Sunday, 2 August 2015

Furry northern people

The Fashion Talk

The first thing I noticed as soon as I got off my ferry to Helsinki, Finland, was a casually dressed teen with ripped Abercrombie jeans, a random t-shirt with a rocky print and an extravagant, oddly shaped fur hat projecting outward and embellished by two flaps hanging there on the sides. Very odd, I suddenly found myself thinking. Overly odd, I stated as a good italian used to elegant high heeled ladies and well-groomed, pink-shirted men. But I mean, we all know, besides stereotypes, that northern people have a quite unique and honestly controversial perception of hot and cold.
Around march, on the beggining of the lovely and much desidered spring, in Italy we basically wear what I see Brits wear in November, and as soon as the tiny little streets of my minuscule city get crowded and filled up by curious tourists, northern people are always quite easy to spot. They are without the shadow of a doubt the ones with weird open sandals, pale complexion and no sleeves while we Italians bravely start feeling springy by showing off a pair of white jeans instead of black wintery trousers.
Since the first moment I arrived in Helsinki, where I currently am on holiday, all I saw was FUR. Fur everywhere. I kept seeing it in every tiny corner like a nagging nightmere... I actually think I started having delusions and hallucinations after a while. Beige and grey beautiful furs in the classy high fashion shops, furs in the everyday wear shopping centres, furs in the traditional open-air market down on the port. Everywhere, honest.

As a fur's lover, I tingled with excitement.
Fur is the only good thing about cold weather and my favourite excuse to look classy and on trend; indeed the trend keeps coming back and you will never think it's old school neither too modern... Still, in a way I feel like it's both old school and modern. And why is fur so great? To me, personal opinion, it's because it can be used in different ways and overall with different intentions: fur can give a little more attitude to a boring white blouse, yet it has an immense power to embellish and refine an even more boring jeans and a t-shirt. As I always say, fur can change your outfit, as much as the right shoes and accessories can do.
Afterall, the main goal for a woman as regards her style is to always be able to balance things in order to look never too elegant, never too casual. Even though, this Fins definetely do not do. To them, wearing a t-shirt when it´s ten grades outside is ok, but only with an overly warm hat or scarf. Again, creepy. And odd.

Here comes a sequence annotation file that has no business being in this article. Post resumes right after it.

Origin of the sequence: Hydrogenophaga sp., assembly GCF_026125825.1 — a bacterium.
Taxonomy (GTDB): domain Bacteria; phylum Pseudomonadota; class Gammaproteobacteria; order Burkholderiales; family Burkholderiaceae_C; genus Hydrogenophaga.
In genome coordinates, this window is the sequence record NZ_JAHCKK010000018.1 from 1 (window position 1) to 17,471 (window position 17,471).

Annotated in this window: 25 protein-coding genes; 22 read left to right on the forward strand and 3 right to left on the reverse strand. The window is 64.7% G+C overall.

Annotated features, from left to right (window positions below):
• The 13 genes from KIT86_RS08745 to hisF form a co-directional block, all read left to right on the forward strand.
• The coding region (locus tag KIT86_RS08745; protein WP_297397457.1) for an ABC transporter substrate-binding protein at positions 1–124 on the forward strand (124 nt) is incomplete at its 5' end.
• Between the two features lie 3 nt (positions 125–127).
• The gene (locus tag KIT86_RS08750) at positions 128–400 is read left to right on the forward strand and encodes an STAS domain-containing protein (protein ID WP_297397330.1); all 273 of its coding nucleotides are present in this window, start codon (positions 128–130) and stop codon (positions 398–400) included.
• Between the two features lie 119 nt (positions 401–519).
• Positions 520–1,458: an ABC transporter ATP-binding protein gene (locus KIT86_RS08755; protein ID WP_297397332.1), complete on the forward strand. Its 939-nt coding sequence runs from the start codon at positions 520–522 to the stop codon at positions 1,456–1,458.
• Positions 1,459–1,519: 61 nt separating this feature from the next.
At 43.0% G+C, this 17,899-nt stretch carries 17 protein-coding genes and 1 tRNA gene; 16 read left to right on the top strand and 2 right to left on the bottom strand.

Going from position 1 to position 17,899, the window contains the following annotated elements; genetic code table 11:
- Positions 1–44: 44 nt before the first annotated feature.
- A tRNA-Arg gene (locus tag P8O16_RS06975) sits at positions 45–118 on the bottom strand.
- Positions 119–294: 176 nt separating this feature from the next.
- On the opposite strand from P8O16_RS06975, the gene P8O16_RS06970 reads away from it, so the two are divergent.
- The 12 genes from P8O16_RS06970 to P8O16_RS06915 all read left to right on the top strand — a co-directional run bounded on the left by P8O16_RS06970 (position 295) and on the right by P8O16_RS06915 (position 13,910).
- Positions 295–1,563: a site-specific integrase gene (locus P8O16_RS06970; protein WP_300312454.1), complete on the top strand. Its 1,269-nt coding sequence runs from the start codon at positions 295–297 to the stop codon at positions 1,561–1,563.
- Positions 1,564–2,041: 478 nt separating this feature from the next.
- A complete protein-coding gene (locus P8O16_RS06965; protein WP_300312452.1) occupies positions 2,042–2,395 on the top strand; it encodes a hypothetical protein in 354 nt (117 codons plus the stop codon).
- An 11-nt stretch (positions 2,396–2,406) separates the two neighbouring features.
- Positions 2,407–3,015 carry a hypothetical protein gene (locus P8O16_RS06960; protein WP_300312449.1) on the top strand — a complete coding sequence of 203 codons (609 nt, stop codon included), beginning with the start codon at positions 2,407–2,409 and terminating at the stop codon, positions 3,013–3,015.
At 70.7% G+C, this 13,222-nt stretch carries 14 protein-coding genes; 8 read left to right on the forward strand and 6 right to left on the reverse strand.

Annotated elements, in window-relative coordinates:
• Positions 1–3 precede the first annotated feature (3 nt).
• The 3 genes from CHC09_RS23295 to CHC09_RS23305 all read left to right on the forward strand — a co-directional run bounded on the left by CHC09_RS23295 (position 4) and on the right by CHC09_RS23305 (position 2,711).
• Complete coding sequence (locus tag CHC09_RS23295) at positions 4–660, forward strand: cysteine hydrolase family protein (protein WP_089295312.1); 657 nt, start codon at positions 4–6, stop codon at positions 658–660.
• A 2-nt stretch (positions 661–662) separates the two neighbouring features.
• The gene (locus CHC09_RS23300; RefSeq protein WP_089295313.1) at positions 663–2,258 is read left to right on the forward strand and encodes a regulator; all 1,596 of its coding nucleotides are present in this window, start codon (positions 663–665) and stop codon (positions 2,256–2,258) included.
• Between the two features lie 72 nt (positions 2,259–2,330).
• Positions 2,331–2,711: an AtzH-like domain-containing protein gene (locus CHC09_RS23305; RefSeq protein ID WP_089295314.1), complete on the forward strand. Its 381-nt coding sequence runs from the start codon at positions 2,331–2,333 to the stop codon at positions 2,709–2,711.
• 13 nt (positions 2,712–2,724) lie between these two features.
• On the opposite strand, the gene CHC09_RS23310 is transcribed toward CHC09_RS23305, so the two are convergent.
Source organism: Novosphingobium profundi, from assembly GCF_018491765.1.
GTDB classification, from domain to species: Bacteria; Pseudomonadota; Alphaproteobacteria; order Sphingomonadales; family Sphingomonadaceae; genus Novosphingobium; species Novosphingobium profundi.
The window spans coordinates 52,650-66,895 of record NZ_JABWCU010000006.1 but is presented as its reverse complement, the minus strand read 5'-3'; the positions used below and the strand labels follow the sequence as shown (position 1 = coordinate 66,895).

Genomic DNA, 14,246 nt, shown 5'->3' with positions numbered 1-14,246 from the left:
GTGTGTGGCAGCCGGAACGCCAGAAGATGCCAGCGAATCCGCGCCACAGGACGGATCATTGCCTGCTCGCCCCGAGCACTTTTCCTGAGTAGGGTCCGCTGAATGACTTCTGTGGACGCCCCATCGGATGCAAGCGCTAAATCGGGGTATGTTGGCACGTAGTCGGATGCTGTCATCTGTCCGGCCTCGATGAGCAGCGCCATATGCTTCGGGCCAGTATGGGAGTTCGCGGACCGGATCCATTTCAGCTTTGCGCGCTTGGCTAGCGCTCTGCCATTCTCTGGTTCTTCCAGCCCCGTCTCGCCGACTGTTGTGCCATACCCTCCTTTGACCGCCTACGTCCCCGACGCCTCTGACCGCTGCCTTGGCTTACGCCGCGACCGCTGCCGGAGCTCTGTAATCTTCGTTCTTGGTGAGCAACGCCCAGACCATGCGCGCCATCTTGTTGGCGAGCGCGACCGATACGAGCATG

Despite this little incomprehension issue between a typical italian girl and phisically insensitive Fins, what I'm loving the most about Helsinki is the street style. As it should be in every good capital city, even small ones, I could pleasantly see a lot of diversity. While it could sound a little cheesy, trust me: diversity in terms of clothing is usually given for granted and as a native of a tiny minusculous city I can definetely say that people LOVE comformism, they love not being judged and they love looking like each other if no one has that little sparkle of creativity to stand out. Actually finnish people seem to be quite brave and positively careless of what everyone else thinks, which I love.
Besides, it's not like they wear sloppy outfits just because they don't care. With a bit of reasearch, in fact I now know that finnish fashion has made a striking entrance in the fashion industry recently. Indeed it is always more prominent and important in the Helsinki Design week thanks to new seminaries and courses led in the spring. Finnish designers work also abroad for some of the most important houses in fashion industry, like Diesel, Calvin Klein or Nina Ricci. Moreover, thanks to bloggers and the press the world is getting to know some talented finnish designers and in the last few years some grand design exhibitions where held in New York and Tokyo. Compared to other northern designers, like the Swedes, Finnish ones have more character and usually make interesting and creative products more likely to have a chance in international markets. As far as style and fashion are concerned, creativity is the key. New and fresh is what greedy buyers look for, and apparently finnish designers are doing good.
To sum it all up, Finland is not all about shy and awkward fish lovers, but it rather has a cool fashion world and a nice amount of good fur that, let's make this clear, we all envy (Italy first). Go and you'll see... it's worth the journey and the cold to see graceful parks, a beautiful scenery and such lovely open-air markets selling real finnish food and clothing.

Traditional, creative, beautiful. Loving Filand and its oddly-worn fur.

Love you all,


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